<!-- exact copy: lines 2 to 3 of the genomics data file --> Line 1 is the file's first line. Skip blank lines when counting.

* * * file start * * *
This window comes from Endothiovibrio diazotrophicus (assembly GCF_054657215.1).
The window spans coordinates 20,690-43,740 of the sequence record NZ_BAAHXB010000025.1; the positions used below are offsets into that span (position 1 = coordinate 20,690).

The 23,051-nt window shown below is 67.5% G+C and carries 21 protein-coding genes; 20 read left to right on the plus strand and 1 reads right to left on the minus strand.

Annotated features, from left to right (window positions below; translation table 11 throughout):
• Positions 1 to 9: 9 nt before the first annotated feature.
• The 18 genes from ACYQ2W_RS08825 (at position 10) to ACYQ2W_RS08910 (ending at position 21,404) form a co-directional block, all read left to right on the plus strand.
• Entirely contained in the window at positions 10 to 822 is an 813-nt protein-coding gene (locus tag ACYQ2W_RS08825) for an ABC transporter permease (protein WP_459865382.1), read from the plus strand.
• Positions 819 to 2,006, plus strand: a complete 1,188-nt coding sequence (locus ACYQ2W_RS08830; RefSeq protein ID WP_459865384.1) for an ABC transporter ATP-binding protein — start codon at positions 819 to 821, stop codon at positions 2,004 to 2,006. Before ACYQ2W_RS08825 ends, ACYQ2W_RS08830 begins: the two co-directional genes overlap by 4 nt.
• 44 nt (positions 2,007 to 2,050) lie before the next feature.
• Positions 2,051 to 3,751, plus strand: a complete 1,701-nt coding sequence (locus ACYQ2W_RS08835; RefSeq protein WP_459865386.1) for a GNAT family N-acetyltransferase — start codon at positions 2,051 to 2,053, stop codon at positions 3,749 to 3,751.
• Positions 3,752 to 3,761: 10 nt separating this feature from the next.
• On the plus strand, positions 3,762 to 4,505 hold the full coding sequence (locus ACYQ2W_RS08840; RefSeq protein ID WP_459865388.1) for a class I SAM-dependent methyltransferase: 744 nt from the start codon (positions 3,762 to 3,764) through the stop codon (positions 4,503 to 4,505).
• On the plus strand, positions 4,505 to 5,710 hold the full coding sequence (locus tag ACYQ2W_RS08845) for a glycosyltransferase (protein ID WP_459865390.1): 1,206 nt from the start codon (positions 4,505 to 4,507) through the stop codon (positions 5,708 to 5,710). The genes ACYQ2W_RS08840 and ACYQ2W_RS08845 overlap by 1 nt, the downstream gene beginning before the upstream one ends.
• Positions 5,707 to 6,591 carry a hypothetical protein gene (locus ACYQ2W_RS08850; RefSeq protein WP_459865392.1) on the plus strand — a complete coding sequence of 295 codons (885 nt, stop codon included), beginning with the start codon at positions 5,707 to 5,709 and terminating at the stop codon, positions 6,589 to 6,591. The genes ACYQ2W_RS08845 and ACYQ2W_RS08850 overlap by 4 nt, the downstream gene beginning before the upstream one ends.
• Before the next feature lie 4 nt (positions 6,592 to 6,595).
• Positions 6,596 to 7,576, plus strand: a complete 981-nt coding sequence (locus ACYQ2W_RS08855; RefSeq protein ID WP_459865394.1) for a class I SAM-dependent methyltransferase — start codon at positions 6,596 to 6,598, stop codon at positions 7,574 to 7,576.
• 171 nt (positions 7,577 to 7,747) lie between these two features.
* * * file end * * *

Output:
The window spans coordinates 20,690-43,740 of the sequence record NZ_BAAHXB010000025.1; the positions used below are offsets into that span (position 1 = coordinate 20,690).

The 23,051-nt window shown below is 67.5% G+C and carries 21 protein-coding genes; 20 read left to right on the plus strand and 1 reads right to left on the minus strand.